The Indian government has initiated an inquiry into an allegation of dumping of aluminum and zinc-coated flat steel products from China, the Republic of Korea and Vietnam.
The probe will cover the October 2017-September 2018 period, but data from 2015 will also be looked at by India’s Directorate General of Trade Remedies (DGTR), which falls under the Commerce Ministry.
A report by the Press Trust of India said the investigation had been launched following a complaint by domestic producer JSW Steel Coated Products.
India, one of the fastest-growing economies in the world, has one of the highest trade tariffs in the world; for decades, its highly protectionist trade policy received flak.
Some experts have argued there was a risk that this protectionism could backfire somewhere down the line.
In the latest anti-dumping probe, it must be remembered that aluminum and zinc-coated steel are used largely in solar power projects, roofing and appliances (to name a few). India is currently very bullish on solar power projects; naturally, local producers are worried these projects have started using cheaper products from foreign shores.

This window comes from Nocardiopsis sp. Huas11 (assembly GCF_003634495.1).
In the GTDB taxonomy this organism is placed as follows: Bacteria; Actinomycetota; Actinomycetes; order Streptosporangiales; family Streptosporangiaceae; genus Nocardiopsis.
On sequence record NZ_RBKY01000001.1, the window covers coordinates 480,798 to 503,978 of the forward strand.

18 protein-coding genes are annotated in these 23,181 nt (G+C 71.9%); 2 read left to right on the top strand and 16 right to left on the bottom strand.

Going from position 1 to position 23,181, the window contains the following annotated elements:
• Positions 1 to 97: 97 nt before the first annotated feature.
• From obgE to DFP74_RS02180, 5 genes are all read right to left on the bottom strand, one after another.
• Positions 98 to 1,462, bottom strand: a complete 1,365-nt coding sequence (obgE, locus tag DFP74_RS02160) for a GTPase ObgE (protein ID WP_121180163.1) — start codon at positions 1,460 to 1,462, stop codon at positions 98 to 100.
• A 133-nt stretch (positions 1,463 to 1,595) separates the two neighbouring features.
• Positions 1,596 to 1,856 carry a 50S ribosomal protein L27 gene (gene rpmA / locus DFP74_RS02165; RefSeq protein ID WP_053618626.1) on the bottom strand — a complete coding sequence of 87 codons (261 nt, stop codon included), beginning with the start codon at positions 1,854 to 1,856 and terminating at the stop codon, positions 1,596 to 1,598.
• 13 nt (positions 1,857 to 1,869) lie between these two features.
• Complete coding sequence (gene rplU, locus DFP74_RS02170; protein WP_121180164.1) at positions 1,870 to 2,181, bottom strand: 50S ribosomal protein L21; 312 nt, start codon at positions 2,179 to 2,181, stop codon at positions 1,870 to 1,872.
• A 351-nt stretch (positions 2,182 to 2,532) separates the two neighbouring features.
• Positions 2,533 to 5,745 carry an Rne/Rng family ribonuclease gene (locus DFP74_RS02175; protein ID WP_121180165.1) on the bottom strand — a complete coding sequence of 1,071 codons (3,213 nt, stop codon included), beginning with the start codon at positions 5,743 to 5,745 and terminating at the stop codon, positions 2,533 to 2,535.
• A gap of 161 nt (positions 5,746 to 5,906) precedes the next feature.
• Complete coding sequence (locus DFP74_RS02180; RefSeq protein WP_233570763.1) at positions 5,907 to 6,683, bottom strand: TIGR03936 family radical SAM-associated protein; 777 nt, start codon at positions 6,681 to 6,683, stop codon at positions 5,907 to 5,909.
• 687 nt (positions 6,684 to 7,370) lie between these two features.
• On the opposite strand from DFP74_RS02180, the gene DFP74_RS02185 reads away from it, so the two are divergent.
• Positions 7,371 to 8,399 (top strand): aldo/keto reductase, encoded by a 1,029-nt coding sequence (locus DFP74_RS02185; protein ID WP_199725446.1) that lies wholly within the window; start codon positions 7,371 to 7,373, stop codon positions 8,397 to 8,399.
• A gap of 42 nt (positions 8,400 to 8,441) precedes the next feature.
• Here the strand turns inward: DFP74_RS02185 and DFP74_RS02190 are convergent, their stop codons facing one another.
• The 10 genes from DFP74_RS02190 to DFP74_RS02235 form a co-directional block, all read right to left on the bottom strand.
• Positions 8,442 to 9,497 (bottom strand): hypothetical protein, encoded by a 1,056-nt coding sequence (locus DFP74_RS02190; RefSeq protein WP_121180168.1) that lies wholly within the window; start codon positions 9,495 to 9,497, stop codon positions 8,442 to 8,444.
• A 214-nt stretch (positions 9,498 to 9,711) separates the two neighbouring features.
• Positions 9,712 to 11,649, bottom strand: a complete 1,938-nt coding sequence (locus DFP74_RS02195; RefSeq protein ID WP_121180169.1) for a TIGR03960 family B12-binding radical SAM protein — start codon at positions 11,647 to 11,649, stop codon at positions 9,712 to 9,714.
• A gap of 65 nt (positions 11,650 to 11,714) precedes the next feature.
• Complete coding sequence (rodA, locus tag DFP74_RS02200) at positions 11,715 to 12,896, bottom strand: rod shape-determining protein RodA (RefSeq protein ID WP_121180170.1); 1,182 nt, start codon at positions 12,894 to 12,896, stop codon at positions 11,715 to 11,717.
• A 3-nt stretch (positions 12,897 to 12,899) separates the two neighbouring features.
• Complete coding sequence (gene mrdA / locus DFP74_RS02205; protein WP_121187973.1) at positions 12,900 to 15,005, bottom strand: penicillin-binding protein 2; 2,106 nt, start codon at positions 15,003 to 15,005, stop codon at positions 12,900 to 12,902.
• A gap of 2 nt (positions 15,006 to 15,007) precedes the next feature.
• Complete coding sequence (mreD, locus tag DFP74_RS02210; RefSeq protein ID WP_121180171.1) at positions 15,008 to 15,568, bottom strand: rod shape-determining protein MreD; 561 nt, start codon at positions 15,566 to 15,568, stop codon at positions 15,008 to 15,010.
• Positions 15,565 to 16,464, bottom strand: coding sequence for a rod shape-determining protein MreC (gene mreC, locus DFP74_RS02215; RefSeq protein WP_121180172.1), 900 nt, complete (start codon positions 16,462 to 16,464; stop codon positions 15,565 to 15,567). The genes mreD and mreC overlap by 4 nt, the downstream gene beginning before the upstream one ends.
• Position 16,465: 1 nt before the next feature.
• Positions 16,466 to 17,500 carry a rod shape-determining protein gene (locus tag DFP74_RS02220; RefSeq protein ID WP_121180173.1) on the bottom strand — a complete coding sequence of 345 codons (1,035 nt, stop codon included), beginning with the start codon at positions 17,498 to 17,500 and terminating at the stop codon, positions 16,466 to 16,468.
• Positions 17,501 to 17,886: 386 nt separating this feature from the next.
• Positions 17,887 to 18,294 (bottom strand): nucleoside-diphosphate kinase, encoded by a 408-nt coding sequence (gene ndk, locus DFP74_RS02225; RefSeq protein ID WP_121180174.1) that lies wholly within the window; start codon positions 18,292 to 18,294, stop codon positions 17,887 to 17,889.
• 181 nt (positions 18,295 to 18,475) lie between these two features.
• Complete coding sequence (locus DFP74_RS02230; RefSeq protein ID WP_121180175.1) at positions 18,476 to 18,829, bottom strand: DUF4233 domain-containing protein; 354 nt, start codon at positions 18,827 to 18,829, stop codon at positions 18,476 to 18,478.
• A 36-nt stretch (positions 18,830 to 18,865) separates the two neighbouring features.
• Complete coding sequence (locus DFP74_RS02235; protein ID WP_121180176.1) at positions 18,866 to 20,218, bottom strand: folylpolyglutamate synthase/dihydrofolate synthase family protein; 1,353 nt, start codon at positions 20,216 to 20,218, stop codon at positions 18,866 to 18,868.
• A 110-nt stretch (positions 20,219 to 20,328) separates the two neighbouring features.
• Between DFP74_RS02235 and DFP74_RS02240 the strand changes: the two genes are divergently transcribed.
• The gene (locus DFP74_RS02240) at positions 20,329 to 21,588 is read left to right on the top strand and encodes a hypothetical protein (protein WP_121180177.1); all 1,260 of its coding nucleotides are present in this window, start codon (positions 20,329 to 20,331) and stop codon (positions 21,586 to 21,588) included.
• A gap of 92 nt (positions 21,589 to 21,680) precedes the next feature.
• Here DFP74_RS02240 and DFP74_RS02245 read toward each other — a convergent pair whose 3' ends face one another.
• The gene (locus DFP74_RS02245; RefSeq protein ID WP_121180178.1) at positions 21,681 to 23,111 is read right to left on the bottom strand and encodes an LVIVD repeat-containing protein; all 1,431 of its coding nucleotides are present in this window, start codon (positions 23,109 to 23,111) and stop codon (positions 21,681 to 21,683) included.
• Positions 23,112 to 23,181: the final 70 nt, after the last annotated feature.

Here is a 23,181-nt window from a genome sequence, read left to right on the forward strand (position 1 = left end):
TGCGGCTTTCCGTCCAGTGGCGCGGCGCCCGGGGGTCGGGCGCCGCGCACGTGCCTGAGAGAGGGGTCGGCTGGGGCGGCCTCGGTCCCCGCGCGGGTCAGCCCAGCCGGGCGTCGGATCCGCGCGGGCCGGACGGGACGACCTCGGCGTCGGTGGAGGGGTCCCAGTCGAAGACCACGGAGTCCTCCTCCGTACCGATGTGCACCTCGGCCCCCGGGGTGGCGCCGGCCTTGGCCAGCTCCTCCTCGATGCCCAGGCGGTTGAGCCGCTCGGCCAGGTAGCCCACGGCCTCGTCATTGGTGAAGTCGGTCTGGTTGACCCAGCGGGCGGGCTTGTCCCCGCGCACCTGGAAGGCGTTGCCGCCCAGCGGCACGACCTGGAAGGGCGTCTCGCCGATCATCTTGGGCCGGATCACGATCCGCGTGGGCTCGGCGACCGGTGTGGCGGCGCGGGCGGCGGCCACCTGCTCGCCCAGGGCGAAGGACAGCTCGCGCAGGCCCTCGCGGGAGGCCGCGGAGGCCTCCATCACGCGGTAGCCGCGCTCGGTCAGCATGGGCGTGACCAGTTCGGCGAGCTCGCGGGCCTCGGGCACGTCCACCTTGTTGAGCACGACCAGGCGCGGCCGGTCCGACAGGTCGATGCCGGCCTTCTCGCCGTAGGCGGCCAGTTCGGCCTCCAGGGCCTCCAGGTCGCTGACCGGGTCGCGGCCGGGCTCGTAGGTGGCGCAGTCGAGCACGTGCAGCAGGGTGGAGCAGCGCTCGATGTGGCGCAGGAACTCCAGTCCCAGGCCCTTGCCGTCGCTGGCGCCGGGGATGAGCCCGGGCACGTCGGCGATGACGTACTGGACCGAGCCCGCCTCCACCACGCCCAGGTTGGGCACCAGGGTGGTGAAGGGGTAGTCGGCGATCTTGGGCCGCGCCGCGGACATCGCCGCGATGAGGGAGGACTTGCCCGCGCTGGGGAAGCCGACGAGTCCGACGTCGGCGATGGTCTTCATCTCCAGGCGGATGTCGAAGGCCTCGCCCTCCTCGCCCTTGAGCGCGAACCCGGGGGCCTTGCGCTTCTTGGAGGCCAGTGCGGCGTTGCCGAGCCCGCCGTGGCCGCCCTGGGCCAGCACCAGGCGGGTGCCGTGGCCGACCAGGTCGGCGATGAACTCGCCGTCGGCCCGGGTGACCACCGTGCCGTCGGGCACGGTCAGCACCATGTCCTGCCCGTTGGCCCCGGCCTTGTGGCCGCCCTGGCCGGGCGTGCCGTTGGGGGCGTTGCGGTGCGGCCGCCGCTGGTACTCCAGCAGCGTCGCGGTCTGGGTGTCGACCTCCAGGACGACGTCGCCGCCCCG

If the allegation is eventually found to be true, the DGTR will then recommend imposition of the anti-dumping duty on the imports. The investigation has been initiated because there was some prima facie evidence found of dumping by the three countries.
The probe into the alleged dumping will help determine the existence, degree and effect of alleged dumping, and to recommend the amount of anti-dumping duty, which if levied, would be adequate to remove the injury to the domestic industry, according to the DGTR.
Dumping of commodities negatively impacts the price of the same products in domestic markets.